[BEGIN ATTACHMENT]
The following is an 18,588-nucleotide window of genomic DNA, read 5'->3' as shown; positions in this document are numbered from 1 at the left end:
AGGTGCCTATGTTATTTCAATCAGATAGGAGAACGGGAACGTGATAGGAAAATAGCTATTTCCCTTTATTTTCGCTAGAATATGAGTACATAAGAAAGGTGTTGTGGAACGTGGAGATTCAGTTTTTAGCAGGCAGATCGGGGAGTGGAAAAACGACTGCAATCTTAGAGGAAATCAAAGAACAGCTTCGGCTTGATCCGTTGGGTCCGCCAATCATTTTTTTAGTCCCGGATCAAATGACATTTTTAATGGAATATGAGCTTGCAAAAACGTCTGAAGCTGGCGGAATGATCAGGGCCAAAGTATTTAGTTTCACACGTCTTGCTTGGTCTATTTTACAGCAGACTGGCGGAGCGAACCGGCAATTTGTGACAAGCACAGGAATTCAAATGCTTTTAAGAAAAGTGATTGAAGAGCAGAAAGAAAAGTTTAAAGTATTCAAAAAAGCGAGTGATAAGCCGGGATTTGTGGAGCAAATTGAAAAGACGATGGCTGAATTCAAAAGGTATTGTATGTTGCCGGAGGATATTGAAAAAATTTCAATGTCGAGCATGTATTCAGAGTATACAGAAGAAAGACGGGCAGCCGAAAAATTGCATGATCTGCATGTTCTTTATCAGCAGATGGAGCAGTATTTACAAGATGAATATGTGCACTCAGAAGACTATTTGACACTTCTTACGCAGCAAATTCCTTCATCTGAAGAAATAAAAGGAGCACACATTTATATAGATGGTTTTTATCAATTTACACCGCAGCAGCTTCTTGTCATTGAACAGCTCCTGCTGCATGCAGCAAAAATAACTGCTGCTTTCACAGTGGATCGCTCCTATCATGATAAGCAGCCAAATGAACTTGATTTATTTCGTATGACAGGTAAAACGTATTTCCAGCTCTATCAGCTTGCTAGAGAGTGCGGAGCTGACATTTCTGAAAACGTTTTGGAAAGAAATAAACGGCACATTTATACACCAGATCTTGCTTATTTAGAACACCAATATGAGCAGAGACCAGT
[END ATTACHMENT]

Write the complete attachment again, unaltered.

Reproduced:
The following is an 18,588-nucleotide window of genomic DNA, read 5'->3' as shown; positions in this document are numbered from 1 at the left end:
AGGTGCCTATGTTATTTCAATCAGATAGGAGAACGGGAACGTGATAGGAAAATAGCTATTTCCCTTTATTTTCGCTAGAATATGAGTACATAAGAAAGGTGTTGTGGAACGTGGAGATTCAGTTTTTAGCAGGCAGATCGGGGAGTGGAAAAACGACTGCAATCTTAGAGGAAATCAAAGAACAGCTTCGGCTTGATCCGTTGGGTCCGCCAATCATTTTTTTAGTCCCGGATCAAATGACATTTTTAATGGAATATGAGCTTGCAAAAACGTCTGAAGCTGGCGGAATGATCAGGGCCAAAGTATTTAGTTTCACACGTCTTGCTTGGTCTATTTTACAGCAGACTGGCGGAGCGAACCGGCAATTTGTGACAAGCACAGGAATTCAAATGCTTTTAAGAAAAGTGATTGAAGAGCAGAAAGAAAAGTTTAAAGTATTCAAAAAAGCGAGTGATAAGCCGGGATTTGTGGAGCAAATTGAAAAGACGATGGCTGAATTCAAAAGGTATTGTATGTTGCCGGAGGATATTGAAAAAATTTCAATGTCGAGCATGTATTCAGAGTATACAGAAGAAAGACGGGCAGCCGAAAAATTGCATGATCTGCATGTTCTTTATCAGCAGATGGAGCAGTATTTACAAGATGAATATGTGCACTCAGAAGACTATTTGACACTTCTTACGCAGCAAATTCCTTCATCTGAAGAAATAAAAGGAGCACACATTTATATAGATGGTTTTTATCAATTTACACCGCAGCAGCTTCTTGTCATTGAACAGCTCCTGCTGCATGCAGCAAAAATAACTGCTGCTTTCACAGTGGATCGCTCCTATCATGATAAGCAGCCAAATGAACTTGATTTATTTCGTATGACAGGTAAAACGTATTTCCAGCTCTATCAGCTTGCTAGAGAGTGCGGAGCTGACATTTCTGAAAACGTTTTGGAAAGAAATAAACGGCACATTTATACACCAGATCTTGCTTATTTAGAACACCAATATGAGCAGAGACCAGT